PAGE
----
Should we be thinking outside of the box, when it comes to what goes in them?

School is back in session and a lot of Australian kids are more excited about lunch time than maths class, understandably.

…And with lunch time comes the school lunchbox, with parents likely to make around 200 lunches per child this year alone.

Leading Australian psychologists and weight loss experts, Kate Swann and Kristina Mamrot are urging parents to take extra care when preparing their children’s lunchboxes this year.

According to Kate Swann it is fundamental to teach children to eat real food in moderate amounts and allow them to say when they’ve had enough.

“If you do this from birth, then they will recognize being full. If you over feed them they will learn to override their full button and eat til they’re stuffed. That equals a weight problem,” she says.

The most recent national data from the Australian Bureau of Statistics noting the prevalence of overweight children was released in 2007-08 and estimated over one-fifth (23 per cent) of Australian children aged between five and 14 were overweight(17 per cent) or obese (6 per cent).

Kristina Mamrot says the key for parents is to find healthy eating ideas for lunchboxes that the family will enjoy, while understanding the importance of portion control.

“Lunchbox contents are a no brainer. At school, your child needs to be alert and able to concentrate.

“You can get back to basics when it comes to kid’s food, like sandwiches, cut up vegies, fruit, yoghurt and cheese.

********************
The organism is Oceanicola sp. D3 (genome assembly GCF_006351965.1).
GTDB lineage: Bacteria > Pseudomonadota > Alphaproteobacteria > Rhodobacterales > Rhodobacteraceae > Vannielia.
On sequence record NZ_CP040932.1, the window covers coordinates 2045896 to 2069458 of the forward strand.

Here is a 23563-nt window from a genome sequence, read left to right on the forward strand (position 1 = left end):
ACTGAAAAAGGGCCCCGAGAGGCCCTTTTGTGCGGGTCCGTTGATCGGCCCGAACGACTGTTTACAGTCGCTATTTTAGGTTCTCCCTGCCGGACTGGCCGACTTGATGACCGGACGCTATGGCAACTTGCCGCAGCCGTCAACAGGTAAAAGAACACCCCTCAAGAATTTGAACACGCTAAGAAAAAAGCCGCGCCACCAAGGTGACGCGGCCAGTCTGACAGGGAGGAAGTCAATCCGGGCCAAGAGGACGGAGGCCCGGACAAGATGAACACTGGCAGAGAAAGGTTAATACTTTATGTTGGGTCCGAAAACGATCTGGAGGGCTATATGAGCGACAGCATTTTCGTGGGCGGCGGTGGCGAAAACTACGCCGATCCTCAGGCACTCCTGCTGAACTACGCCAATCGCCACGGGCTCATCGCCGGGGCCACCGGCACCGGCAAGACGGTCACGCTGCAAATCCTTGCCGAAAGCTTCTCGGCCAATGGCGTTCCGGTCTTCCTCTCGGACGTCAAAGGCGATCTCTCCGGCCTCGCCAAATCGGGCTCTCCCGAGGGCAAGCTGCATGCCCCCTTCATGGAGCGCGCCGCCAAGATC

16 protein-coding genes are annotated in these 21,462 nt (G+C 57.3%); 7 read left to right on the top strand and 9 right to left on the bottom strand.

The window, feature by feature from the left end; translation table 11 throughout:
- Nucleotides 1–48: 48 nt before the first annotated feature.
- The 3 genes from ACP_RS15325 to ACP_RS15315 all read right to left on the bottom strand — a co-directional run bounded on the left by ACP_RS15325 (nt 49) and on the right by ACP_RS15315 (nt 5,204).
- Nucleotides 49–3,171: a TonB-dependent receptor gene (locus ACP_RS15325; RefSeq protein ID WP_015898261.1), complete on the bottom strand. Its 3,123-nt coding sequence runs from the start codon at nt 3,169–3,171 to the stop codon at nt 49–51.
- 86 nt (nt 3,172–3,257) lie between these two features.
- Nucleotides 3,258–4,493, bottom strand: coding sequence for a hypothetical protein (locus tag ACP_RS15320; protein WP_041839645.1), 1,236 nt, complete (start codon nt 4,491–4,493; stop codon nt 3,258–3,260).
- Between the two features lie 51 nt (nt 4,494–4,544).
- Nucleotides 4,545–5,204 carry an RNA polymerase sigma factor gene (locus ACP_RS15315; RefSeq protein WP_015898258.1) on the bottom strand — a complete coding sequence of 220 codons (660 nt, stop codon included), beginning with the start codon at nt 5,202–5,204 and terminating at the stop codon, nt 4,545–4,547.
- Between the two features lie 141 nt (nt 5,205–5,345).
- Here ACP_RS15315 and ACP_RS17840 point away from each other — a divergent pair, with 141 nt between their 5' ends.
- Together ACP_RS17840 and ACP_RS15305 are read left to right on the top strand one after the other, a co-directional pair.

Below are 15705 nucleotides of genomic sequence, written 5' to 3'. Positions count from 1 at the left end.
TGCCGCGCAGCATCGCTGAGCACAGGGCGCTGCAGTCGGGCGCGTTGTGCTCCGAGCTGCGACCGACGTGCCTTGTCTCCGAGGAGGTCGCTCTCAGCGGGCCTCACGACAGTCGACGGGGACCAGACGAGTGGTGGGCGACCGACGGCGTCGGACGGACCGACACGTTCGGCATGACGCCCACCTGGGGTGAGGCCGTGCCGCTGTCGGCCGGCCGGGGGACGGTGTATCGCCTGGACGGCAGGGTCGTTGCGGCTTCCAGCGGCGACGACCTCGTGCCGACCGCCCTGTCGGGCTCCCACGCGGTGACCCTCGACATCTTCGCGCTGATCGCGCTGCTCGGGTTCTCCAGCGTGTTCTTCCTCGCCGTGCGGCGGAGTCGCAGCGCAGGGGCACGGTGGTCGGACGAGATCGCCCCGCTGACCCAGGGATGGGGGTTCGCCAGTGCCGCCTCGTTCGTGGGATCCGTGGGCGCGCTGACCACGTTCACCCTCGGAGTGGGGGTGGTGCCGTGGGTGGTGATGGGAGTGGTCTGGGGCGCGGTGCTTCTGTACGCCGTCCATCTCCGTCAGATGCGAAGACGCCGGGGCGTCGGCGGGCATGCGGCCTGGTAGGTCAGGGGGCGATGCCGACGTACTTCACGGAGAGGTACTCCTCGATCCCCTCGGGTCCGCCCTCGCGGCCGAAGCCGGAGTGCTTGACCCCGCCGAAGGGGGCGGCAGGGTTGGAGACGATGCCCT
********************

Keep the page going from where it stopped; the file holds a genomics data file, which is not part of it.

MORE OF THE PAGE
“Parents have to ensure they provide good protein, good carbs, some fruit and if there’s room – yoghurt or similar. And water – if there’s one thing that’s vital, it’s to teach your kids to drink water.”

“Children don’t need juice – give them the whole fruit to eat rather than juice.

Katrina says if you model sitting down and eating slowly and enjoying food; then children will also.

“If children see mum and/or dad sitting down to eat breakfast, this will become the norm. Eating dinner together as often as possible is also fantastic…children will do what you do, not what you say.”

Katrina says she often hears concerns of lunchbox contents slipping from busy, stressed parents, but this can be fixed by organising and planning ahead, by making time the night before as a family to set up a sort of ‘sandwich shop’ to get all the lunchboxes sorted.

And what should you do when healthy snacks come back untouched? Katrina says don’t give up, just keep persevering!

“Keep up the healthy stuff. Ensure you aren’t going too far the other way and by that, I mean that you haven’t eliminated all of the treat foods and are insisting on healthy eating all the way.

“I find that if people are deprived of all treat foods then sooner or later they will fall off their eating plan and into the nearest block of chocolate or bag of chips. Our message is real food in moderation. And yes, that includes chocolate. What would the world be like without chocolate? I dread to think,” she says.

Kate and Kristina also say starting the lunchbox habit early is important, so children continue it through highschool as traditional school canteens can be unhealthy and expensive.

“It’s easy to get the kids to buy their lunches when you are too busy but this should not be a regular occurrence. Tuckshops often don’t serve the type of foods you would like them to, and while this can be a treat, it should not be a regular thing,” she says.

Do you find it stressful to pack a healthy and interesting lunchbox for your kids?